Habitat loss is a problem across Africa and the world, but the landscape hasn’t changed much in the Horn of Africa, where conflict has kept development at bay. The biggest threat to the cheetah is illegal trade.
Keeping cheetahs as pets has been a status symbol in the Middle East for thousands of years. Unfortunately, a significant percentage of the cheetah cubs trafficked to the Arabian Peninsula die in transit due to lack of care.
“The sheer number of cheetahs that have been documented in the illegal pet trade in the last five or six years tells us that there’s a significant population out there that was undetected,” Evangelista said.
That silver lining has motivated Evangelista and his colleagues to work with national, regional and local governments in the Horn of Africa to try to quantify and conserve the potentially large undocumented cheetah population.
Training cheetah champions
Workshop participants will apply what they learned to interview their local community members with photos of more than 50 wildlife species. The team hopes to collect thousands of these surveys and corresponding GPS locations to determine which species exist, where they live and the size of the population. The survey covers cheetahs’ predators and prey species to gauge the stability of the cheetah population.
Efforts in this first year of the three-year project will define priority areas where cheetah populations are densest, so resources can be focused on those areas.
“The more conservation strategies we can get in place with our partnering countries and the more we can bring this work to the public, the better our chances are of stemming the trade of not just cheetahs, but all wildlife,” Evangelista said.
Evangelista said he looks forward to finding wildlife unknown to the scientific community in countries and regions that haven’t been adequately surveyed in more than a century.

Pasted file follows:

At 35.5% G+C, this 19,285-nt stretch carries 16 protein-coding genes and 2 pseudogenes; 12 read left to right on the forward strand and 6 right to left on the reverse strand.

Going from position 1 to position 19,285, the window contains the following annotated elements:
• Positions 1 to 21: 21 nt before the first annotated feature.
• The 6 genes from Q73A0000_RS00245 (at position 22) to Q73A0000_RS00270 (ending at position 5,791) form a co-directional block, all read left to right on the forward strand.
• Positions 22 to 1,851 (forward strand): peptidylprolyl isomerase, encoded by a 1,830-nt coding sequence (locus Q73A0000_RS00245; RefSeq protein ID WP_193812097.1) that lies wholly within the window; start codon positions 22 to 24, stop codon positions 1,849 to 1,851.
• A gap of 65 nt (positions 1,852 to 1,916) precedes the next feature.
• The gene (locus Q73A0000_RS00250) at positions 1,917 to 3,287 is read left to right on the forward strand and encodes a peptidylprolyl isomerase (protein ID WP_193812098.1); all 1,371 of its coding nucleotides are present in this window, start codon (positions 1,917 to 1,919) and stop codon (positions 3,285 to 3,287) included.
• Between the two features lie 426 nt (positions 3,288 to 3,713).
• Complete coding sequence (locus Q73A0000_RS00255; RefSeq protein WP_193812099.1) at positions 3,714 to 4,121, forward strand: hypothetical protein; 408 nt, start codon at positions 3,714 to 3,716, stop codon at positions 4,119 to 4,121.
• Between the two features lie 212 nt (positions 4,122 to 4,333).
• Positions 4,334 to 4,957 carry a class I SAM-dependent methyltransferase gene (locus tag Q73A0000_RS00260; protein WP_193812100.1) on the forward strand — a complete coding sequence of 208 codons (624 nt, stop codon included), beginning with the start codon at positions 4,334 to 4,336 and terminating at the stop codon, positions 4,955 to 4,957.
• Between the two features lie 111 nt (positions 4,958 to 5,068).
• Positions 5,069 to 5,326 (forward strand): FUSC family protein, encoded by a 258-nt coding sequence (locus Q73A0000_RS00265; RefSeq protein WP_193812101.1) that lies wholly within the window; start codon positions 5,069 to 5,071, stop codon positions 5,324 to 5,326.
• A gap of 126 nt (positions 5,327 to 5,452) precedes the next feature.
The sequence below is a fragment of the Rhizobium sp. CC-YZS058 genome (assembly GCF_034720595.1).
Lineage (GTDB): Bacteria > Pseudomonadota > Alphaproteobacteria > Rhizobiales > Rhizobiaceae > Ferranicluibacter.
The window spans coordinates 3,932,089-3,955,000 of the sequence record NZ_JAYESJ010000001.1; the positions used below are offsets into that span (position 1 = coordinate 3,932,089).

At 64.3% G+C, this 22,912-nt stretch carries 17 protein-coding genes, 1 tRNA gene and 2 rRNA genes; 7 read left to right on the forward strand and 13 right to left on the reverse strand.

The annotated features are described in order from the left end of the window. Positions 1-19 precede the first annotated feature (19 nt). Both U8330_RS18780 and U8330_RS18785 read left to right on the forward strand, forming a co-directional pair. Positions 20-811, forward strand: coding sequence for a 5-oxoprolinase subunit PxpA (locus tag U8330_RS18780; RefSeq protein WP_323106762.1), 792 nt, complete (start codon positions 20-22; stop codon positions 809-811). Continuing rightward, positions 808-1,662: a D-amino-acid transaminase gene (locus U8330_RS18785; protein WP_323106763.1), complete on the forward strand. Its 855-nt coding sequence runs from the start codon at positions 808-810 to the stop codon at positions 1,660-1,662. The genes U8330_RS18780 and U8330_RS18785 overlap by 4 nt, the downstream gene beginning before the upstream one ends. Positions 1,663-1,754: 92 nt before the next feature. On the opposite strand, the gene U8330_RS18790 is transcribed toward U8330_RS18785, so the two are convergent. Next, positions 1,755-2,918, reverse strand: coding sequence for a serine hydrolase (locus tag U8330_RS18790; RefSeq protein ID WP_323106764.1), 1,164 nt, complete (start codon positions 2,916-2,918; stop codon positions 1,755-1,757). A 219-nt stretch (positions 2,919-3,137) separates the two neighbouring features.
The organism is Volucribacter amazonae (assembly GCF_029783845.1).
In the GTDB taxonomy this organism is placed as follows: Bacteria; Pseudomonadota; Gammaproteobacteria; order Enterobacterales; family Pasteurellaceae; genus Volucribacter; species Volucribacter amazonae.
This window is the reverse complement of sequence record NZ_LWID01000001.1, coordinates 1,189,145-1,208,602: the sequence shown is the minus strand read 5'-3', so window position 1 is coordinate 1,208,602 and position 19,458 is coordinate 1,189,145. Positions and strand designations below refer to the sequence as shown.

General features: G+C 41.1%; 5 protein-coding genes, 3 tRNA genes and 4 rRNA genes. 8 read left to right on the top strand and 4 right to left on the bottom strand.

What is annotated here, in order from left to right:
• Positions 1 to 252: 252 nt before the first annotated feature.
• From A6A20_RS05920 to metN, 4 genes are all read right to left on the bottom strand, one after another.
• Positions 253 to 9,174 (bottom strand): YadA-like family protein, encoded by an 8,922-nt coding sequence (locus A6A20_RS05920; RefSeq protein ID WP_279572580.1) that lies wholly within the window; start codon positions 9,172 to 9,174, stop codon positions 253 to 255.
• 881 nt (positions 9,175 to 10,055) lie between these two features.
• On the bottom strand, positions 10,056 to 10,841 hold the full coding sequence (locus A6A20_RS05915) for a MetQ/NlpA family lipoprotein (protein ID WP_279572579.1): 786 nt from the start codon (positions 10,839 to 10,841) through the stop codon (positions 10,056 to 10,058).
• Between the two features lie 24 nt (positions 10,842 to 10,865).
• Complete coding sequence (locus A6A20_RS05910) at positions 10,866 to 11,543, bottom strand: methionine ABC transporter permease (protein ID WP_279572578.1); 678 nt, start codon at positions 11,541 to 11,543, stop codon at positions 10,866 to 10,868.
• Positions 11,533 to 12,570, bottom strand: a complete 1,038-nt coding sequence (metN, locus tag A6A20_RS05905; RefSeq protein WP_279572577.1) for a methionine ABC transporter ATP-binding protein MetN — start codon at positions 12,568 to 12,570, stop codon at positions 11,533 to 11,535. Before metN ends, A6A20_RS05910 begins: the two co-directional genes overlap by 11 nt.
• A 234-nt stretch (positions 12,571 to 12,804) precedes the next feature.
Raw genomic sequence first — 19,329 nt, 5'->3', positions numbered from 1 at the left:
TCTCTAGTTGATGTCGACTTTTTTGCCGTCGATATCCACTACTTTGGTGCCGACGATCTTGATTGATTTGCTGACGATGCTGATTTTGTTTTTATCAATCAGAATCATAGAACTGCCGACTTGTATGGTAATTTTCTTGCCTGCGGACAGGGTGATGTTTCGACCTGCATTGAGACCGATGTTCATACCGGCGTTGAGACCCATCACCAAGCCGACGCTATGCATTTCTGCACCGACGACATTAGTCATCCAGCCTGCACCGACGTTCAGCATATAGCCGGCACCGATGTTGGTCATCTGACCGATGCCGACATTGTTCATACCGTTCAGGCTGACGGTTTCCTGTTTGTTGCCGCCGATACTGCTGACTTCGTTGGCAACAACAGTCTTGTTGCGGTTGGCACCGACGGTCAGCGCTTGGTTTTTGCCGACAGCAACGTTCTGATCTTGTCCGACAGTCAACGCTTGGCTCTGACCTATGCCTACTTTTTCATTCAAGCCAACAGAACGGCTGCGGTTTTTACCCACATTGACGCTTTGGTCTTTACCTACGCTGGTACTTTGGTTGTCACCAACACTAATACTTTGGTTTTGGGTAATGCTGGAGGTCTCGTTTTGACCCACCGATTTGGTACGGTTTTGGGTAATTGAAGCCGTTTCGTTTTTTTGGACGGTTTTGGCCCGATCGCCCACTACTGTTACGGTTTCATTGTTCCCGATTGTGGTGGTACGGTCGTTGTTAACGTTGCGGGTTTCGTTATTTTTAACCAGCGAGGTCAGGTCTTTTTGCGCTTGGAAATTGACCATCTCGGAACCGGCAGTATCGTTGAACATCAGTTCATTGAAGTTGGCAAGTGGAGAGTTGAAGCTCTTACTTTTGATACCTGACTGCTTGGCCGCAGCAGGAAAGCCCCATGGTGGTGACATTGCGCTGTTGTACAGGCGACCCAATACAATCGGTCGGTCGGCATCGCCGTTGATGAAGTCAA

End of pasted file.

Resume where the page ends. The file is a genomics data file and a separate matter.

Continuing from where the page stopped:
“It’s exciting when you’re one of the first group of scientists to get to go in and rediscover some of these populations, especially since so many of these species are in peril,” he said.
In the months immediately following the workshop, its participants already have been conducting fieldwork and collaborating with each other. Evangelista and his team have kept in contact with them to provide guidance and support.
“This was what we were hoping for,” Evangelista said. “Their dedication to wildlife conservation and management was really the driver that let us overcome some of the other challenges.”
PCollaborators include Redae Tesfai, Patricia Tricorache and Nicholas Young, research associates with CSU’s Natural Resource Ecology Laboratory in the Warner College of Natural Resources; Kelly Jones, associate professor in CSU’s Department of Human Dimensions of Natural Resources; Sarah Durant and Nicholas Mitchell with the Zoological Society of London; Tomas Maule, director of Torrid Analytics; and Abdullahi H. Ali, founder of the Hirola Conservation Program in Kenya. The project, Combatting Cheetah Trafficking: An Adaptive Management Strategy for Building Regional and National Capacity in the Horn of Africa, is funded by the Species Conservation Catalyst Fund of the United States Fish and Wildlife Service’s International Affairs Program.